2. is preoccupied with fantasies of unlimited success, power, brilliance, beauty, or ideal love
3. believes that he or she is "special" and unique and can only be understood by, or should associate with, other special or high-status people (or institutions)
4. requires excessive admiration
5. has a sense of entitlement, i.e., unreasonable expectations of especially favorable treatment or automatic compliance with his or her expectations
6. is interpersonally exploitative, i.e., takes advantage of others to achieve his or her own ends
7. lacks empathy: is unwilling to recognize or identify with the feelings and needs of others
8. is often envious of others or believes that others are envious of him or her
9. shows arrogant, haughty behaviors or attitudes

Table II Diagnostic criteria for 301.81 Narcissistic Personality Disorder

There is no mention of Narcissus’s counter part, Echo, in the DSM-IV-TR manual. Without Echo there would be no Narcissus. The myth of Narcissus would have faded long ago had it not been for Echo’s role in the relationship. Narcissus was a vain God, lost to himself and in love with himself. He was unable to see outside himself to offer love to another being.

Echo is the opposite case. She was indeed badly injured. When Hera punished Echo, she placed upon her a narcissistic blockade. She was only allowed to echo. But no representation of her self could be uttered. She was then, in effect, totally deprived of self-directed libido. Her fate then was inevitable. She could not go beyond echoing the other’s narcissism in order to put herself forward as an object of love. She was doomed by Hera’s narcissistic blockade to cathect her libido into the black hole of the other’s narcissism, (Davis, D., 2005).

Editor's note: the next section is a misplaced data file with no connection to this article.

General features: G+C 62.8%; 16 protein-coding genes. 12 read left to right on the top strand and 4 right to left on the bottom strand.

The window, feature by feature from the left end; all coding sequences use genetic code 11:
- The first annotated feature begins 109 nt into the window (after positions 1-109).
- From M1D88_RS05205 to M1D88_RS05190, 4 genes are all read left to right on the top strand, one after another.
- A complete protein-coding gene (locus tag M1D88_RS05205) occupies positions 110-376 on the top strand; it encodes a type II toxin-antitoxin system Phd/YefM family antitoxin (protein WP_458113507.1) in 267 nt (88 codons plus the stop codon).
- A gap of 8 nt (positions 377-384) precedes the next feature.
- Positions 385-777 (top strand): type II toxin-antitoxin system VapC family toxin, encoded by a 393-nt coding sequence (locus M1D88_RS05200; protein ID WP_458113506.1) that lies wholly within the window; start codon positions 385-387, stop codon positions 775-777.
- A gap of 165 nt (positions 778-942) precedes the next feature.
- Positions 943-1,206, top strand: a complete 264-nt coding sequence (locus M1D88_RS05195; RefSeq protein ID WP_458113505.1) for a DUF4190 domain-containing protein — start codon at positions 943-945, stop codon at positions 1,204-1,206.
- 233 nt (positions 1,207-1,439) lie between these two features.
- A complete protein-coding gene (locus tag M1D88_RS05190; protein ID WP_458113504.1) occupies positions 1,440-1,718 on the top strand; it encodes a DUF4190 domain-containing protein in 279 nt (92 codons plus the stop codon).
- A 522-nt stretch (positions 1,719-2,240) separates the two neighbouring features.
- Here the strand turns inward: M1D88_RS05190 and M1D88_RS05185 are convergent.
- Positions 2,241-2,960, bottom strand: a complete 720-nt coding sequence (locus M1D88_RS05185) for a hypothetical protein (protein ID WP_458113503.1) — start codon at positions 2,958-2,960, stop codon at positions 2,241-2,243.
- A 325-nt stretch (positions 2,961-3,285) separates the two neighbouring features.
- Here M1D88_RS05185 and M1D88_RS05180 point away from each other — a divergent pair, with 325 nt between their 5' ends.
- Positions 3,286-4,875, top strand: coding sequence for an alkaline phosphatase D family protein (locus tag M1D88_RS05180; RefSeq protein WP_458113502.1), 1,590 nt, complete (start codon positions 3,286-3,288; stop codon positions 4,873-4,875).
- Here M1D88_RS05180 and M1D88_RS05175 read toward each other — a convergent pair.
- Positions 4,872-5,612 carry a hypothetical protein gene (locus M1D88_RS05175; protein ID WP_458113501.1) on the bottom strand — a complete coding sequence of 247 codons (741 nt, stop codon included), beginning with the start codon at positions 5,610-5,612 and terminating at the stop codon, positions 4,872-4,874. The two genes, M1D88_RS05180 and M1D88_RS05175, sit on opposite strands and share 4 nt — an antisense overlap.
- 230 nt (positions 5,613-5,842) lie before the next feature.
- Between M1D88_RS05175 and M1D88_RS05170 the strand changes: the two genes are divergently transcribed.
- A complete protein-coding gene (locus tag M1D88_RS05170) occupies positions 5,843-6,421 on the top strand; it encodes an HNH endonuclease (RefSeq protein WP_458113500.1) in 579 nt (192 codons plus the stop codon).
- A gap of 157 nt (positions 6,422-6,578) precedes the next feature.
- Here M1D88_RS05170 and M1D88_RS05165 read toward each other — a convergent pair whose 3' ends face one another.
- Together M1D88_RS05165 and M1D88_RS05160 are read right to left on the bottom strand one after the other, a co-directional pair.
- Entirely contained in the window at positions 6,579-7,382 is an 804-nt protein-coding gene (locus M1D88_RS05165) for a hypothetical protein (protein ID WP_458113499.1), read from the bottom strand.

Echoism, what is it in relation to diagnosis and treatment in a family environment? We know that with the narcissistic family “The needs of the parent system took precedence over the needs of the children.” (Donaldson-Pressman, S. & Pressman, R., 1997). Does that then make their children voices of Echoism? The term narcissism begets a personality that denotes self-love as opposed to object-love (love of another person). So then, what does that mean to the opposing object? The other person may live with unrequited love throughout the relationship. According to Dean Davis “Echo’s scarcity is remarkable given the proposition that echoism could have emerged as an equally useful concept in psychoanalytic theory, especially since the meaningfulness of the concept of narcissism seems diminished without its counterpart echoism.”